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Published by the American Society of Agricultural and Biological Engineers, St. Joseph, Michigan

Citation:  Applied Engineering in Agriculture. Vol. 17(3): 375–381 . (doi: 10.13031/2013.6212) @2001
Authors:   J. J. Meisinger, A. M. Lefcourt, R. B. Thompson
Keywords:   Ammonia, Volatilization, Wind tunnel, Manure, Urea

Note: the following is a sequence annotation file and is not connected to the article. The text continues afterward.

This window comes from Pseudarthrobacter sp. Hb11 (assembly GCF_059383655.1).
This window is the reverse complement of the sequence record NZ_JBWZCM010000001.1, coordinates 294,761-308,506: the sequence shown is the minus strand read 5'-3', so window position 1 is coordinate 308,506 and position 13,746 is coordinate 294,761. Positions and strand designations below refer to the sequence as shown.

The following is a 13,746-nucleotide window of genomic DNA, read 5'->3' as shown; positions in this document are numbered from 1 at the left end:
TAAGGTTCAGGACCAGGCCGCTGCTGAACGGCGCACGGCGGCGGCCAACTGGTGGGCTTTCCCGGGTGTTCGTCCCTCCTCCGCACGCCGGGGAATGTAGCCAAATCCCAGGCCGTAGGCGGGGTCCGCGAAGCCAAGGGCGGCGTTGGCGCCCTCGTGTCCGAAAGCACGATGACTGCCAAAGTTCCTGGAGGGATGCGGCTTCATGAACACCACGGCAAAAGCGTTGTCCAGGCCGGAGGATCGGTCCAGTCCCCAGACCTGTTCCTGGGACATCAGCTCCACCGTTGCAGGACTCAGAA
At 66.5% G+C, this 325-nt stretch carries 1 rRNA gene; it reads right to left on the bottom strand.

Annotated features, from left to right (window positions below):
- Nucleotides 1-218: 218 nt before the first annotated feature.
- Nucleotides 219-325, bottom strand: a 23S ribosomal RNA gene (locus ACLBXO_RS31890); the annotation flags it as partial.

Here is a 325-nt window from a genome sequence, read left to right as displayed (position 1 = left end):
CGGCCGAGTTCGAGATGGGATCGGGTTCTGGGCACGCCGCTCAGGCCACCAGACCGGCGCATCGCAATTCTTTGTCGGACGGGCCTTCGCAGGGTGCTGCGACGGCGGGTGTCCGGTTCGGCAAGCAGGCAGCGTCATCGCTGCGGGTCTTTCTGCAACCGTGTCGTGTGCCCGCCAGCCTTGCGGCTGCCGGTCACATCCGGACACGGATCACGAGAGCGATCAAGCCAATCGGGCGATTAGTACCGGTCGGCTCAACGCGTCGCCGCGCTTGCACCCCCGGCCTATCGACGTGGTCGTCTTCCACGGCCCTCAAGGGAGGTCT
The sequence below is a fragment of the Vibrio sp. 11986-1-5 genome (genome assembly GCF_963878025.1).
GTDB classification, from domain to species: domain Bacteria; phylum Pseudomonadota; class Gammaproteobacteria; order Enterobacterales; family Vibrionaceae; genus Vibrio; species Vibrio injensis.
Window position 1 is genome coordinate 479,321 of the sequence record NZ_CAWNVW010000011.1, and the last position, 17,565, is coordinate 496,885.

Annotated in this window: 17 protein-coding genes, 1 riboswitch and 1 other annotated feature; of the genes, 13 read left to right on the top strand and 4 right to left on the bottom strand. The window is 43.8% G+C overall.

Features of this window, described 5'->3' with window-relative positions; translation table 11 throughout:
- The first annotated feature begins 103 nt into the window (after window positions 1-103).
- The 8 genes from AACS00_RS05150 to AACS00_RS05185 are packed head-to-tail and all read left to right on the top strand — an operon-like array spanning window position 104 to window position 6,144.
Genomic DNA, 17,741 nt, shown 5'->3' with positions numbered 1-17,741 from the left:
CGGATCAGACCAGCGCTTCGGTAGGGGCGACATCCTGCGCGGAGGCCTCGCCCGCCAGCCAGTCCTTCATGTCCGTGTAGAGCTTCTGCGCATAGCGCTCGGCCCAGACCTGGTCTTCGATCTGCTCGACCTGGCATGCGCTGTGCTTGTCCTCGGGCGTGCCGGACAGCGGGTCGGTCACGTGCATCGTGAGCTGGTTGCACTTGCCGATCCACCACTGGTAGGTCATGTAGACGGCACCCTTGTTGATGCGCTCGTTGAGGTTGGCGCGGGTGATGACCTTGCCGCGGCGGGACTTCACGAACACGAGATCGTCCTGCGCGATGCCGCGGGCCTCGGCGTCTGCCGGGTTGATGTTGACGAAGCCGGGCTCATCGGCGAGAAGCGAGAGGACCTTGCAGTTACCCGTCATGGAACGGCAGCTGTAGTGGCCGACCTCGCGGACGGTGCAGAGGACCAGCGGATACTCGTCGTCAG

Ammonia volatilization is a major nitrogen (N) loss process for surface applied manures and urea fertilizers. Ammonia volatilization is a complex phenomenon requiring specialized research equipment to gather valid scientific data, which is essential for developing management practices to minimize N losses from farms and N inputs to neighboring ecosystems. The objectives of this work were: i) to describe a revised version of the small mobile windtunnels originally reported by Lockyer, and ii) to assess the ability of these wind tunnels to quantitatively recover ammonia lost from dilute solutions. The design, construction, cost (about $4000 each), physical calibration, and operation of the wind tunnels are described. The tunnels consist of two connected parts: i) a transparent plastic canopy which covers a 1m 2 treatment area, and ii) a sheetmetal cylinder, which houses an adjustable speed motor with attached fan blade and an air sampler to monitor ammonia volatilization. Two ammonia lossandrecovery experiments were conducted at constant wind speeds of 0.5 and 1.0 m s 1 to assess tunnel performance. Mean ammonia recoveries were 104 6% at 0.5 m s 1 and 104 18% at 1.0 m s 1 . These results demonstrate that the wind tunnels can be valid tools for collecting volatilized ammonia and for making relative comparisons among N management treatments. Obtaining valid comparison of different management treatments is essential for the development of improved N management practices that minimize ammonia losses from manures or fertilizers.

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